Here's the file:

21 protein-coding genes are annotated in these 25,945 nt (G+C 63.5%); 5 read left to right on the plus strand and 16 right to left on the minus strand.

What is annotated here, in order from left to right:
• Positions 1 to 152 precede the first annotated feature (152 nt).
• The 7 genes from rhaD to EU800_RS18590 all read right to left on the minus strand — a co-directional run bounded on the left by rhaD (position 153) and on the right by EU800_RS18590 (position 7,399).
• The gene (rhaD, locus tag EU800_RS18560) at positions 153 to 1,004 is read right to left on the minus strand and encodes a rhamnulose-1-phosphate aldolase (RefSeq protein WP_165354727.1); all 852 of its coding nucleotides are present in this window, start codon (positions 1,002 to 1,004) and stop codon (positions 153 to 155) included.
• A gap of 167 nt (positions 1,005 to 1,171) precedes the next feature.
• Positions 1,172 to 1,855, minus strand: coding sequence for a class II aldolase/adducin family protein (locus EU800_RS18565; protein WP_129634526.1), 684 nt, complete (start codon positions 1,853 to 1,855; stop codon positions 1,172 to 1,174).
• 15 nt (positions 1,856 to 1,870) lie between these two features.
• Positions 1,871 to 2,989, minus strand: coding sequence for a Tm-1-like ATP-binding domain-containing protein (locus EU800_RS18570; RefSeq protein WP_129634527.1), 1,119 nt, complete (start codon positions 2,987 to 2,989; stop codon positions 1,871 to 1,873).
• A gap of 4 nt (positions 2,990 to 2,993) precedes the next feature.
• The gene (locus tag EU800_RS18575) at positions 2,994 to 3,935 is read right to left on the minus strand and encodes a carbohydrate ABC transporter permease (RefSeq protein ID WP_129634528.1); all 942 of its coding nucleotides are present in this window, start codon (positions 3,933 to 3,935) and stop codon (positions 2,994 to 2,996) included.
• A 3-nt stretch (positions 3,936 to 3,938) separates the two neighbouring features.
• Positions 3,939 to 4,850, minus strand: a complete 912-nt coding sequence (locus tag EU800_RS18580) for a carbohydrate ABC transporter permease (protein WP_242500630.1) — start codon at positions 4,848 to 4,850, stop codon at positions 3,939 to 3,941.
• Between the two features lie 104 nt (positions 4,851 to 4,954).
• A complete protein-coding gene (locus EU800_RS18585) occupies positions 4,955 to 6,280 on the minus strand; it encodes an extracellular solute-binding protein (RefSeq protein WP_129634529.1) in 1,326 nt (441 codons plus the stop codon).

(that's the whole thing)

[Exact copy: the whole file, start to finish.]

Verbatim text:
21 protein-coding genes are annotated in these 25,945 nt (G+C 63.5%); 5 read left to right on the plus strand and 16 right to left on the minus strand.

What is annotated here, in order from left to right:
• Positions 1 to 152 precede the first annotated feature (152 nt).
• The 7 genes from rhaD to EU800_RS18590 all read right to left on the minus strand — a co-directional run bounded on the left by rhaD (position 153) and on the right by EU800_RS18590 (position 7,399).
• The gene (rhaD, locus tag EU800_RS18560) at positions 153 to 1,004 is read right to left on the minus strand and encodes a rhamnulose-1-phosphate aldolase (RefSeq protein WP_165354727.1); all 852 of its coding nucleotides are present in this window, start codon (positions 1,002 to 1,004) and stop codon (positions 153 to 155) included.
• A gap of 167 nt (positions 1,005 to 1,171) precedes the next feature.
• Positions 1,172 to 1,855, minus strand: coding sequence for a class II aldolase/adducin family protein (locus EU800_RS18565; protein WP_129634526.1), 684 nt, complete (start codon positions 1,853 to 1,855; stop codon positions 1,172 to 1,174).
• 15 nt (positions 1,856 to 1,870) lie between these two features.
• Positions 1,871 to 2,989, minus strand: coding sequence for a Tm-1-like ATP-binding domain-containing protein (locus EU800_RS18570; RefSeq protein WP_129634527.1), 1,119 nt, complete (start codon positions 2,987 to 2,989; stop codon positions 1,871 to 1,873).
• A gap of 4 nt (positions 2,990 to 2,993) precedes the next feature.
• The gene (locus tag EU800_RS18575) at positions 2,994 to 3,935 is read right to left on the minus strand and encodes a carbohydrate ABC transporter permease (RefSeq protein ID WP_129634528.1); all 942 of its coding nucleotides are present in this window, start codon (positions 3,933 to 3,935) and stop codon (positions 2,994 to 2,996) included.
• A 3-nt stretch (positions 3,936 to 3,938) separates the two neighbouring features.
• Positions 3,939 to 4,850, minus strand: a complete 912-nt coding sequence (locus tag EU800_RS18580) for a carbohydrate ABC transporter permease (protein WP_242500630.1) — start codon at positions 4,848 to 4,850, stop codon at positions 3,939 to 3,941.
• Between the two features lie 104 nt (positions 4,851 to 4,954).
• A complete protein-coding gene (locus EU800_RS18585) occupies positions 4,955 to 6,280 on the minus strand; it encodes an extracellular solute-binding protein (RefSeq protein WP_129634529.1) in 1,326 nt (441 codons plus the stop codon).